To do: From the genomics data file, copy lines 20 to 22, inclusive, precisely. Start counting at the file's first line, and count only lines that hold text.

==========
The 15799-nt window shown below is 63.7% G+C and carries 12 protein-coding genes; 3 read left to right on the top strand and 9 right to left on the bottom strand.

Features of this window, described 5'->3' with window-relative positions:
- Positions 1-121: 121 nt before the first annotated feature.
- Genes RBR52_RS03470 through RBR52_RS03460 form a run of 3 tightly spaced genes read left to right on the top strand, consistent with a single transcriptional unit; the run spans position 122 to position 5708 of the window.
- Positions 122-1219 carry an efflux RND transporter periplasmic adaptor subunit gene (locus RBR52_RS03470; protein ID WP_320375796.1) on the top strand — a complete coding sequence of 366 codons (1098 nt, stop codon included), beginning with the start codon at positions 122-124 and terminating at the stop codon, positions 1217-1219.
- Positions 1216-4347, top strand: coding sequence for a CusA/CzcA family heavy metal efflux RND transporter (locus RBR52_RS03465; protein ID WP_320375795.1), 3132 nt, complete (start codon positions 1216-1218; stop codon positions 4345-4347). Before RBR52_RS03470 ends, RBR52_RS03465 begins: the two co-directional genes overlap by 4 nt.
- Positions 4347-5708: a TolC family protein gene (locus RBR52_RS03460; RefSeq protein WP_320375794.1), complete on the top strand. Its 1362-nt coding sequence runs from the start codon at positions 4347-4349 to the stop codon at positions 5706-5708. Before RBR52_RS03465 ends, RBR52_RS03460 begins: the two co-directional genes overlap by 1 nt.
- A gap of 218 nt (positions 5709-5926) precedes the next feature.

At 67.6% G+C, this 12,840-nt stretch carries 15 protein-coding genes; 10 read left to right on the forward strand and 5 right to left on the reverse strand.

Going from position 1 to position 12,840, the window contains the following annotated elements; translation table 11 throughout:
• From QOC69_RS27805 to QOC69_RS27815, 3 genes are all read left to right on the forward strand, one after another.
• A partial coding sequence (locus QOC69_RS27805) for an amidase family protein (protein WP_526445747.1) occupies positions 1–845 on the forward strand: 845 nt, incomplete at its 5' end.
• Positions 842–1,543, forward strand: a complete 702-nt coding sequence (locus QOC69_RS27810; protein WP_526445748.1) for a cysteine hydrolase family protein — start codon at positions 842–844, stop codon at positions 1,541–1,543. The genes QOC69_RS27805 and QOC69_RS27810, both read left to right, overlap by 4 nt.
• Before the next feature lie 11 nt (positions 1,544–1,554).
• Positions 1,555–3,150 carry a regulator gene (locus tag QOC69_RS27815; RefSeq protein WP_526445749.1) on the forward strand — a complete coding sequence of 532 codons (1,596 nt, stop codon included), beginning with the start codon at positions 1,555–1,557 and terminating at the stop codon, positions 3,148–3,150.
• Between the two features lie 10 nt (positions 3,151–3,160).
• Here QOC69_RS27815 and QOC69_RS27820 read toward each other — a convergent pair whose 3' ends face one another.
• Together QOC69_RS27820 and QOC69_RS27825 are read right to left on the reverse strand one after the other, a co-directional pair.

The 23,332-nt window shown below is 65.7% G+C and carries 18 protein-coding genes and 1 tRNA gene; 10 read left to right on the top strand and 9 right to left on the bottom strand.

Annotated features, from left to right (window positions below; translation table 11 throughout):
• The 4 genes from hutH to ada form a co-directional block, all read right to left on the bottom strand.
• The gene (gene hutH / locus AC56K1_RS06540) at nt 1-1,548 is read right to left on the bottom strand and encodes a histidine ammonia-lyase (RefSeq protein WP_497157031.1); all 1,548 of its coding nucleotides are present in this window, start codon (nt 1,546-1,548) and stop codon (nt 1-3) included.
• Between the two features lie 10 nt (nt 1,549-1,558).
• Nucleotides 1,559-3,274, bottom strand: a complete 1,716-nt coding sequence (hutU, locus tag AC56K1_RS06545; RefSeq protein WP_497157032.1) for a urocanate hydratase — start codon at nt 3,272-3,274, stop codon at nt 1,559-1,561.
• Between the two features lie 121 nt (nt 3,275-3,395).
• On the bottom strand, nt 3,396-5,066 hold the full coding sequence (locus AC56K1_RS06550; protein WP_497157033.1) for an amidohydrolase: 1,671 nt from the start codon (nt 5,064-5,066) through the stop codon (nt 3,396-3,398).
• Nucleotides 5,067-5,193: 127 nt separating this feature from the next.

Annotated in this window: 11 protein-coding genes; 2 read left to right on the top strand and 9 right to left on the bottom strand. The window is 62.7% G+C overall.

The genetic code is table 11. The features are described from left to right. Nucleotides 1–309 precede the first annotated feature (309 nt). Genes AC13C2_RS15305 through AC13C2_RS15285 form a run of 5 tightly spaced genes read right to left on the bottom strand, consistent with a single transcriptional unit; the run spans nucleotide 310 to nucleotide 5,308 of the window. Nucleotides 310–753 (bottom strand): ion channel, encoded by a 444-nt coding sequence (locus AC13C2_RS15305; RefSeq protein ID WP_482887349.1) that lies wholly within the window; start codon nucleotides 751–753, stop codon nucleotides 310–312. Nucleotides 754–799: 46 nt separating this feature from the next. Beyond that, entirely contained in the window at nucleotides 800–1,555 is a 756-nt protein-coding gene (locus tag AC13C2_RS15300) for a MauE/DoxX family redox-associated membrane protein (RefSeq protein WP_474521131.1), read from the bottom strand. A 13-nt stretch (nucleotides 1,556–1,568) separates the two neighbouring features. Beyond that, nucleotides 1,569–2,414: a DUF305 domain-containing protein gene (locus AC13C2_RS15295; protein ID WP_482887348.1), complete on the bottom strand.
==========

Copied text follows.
Annotated features, from left to right (window positions below; translation table 11 throughout):
• The 4 genes from hutH to ada form a co-directional block, all read right to left on the bottom strand.
• The gene (gene hutH / locus AC56K1_RS06540) at nt 1-1,548 is read right to left on the bottom strand and encodes a histidine ammonia-lyase (RefSeq protein WP_497157031.1); all 1,548 of its coding nucleotides are present in this window, start codon (nt 1,546-1,548) and stop codon (nt 1-3) included.